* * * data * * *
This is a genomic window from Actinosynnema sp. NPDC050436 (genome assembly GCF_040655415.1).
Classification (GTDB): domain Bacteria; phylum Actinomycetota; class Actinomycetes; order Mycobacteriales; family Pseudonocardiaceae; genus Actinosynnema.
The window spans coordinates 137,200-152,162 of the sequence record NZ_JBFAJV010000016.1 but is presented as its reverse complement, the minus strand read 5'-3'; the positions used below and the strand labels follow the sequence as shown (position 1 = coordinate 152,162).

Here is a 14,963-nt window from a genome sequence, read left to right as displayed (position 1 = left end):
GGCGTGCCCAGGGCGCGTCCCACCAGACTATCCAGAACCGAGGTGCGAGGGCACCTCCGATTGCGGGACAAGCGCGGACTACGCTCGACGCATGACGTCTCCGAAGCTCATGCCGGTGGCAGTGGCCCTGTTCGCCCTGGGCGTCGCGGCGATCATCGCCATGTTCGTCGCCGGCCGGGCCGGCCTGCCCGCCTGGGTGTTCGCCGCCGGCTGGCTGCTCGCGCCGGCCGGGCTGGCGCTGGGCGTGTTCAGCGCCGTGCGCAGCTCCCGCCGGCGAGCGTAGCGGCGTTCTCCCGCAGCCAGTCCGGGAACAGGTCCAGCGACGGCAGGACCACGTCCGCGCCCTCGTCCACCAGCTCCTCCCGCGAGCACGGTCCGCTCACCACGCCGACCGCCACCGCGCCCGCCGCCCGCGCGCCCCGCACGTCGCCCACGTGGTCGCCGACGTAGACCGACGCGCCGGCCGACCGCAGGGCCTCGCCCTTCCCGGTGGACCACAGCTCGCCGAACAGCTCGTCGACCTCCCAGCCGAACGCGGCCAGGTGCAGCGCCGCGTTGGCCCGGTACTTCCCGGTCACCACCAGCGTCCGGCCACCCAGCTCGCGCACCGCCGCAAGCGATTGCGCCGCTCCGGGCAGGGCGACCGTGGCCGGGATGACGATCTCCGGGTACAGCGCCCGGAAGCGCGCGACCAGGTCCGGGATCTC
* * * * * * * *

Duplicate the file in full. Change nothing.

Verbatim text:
This is a genomic window from Actinosynnema sp. NPDC050436 (genome assembly GCF_040655415.1).
Classification (GTDB): domain Bacteria; phylum Actinomycetota; class Actinomycetes; order Mycobacteriales; family Pseudonocardiaceae; genus Actinosynnema.
The window spans coordinates 137,200-152,162 of the sequence record NZ_JBFAJV010000016.1 but is presented as its reverse complement, the minus strand read 5'-3'; the positions used below and the strand labels follow the sequence as shown (position 1 = coordinate 152,162).

Here is a 14,963-nt window from a genome sequence, read left to right as displayed (position 1 = left end):
GGCGTGCCCAGGGCGCGTCCCACCAGACTATCCAGAACCGAGGTGCGAGGGCACCTCCGATTGCGGGACAAGCGCGGACTACGCTCGACGCATGACGTCTCCGAAGCTCATGCCGGTGGCAGTGGCCCTGTTCGCCCTGGGCGTCGCGGCGATCATCGCCATGTTCGTCGCCGGCCGGGCCGGCCTGCCCGCCTGGGTGTTCGCCGCCGGCTGGCTGCTCGCGCCGGCCGGGCTGGCGCTGGGCGTGTTCAGCGCCGTGCGCAGCTCCCGCCGGCGAGCGTAGCGGCGTTCTCCCGCAGCCAGTCCGGGAACAGGTCCAGCGACGGCAGGACCACGTCCGCGCCCTCGTCCACCAGCTCCTCCCGCGAGCACGGTCCGCTCACCACGCCGACCGCCACCGCGCCCGCCGCCCGCGCGCCCCGCACGTCGCCCACGTGGTCGCCGACGTAGACCGACGCGCCGGCCGACCGCAGGGCCTCGCCCTTCCCGGTGGACCACAGCTCGCCGAACAGCTCGTCGACCTCCCAGCCGAACGCGGCCAGGTGCAGCGCCGCGTTGGCCCGGTACTTCCCGGTCACCACCAGCGTCCGGCCACCCAGCTCGCGCACCGCCGCAAGCGATTGCGCCGCTCCGGGCAGGGCGACCGTGGCCGGGATGACGATCTCCGGGTACAGCGCCCGGAAGCGCGCGACCAGGTCCGGGATCTC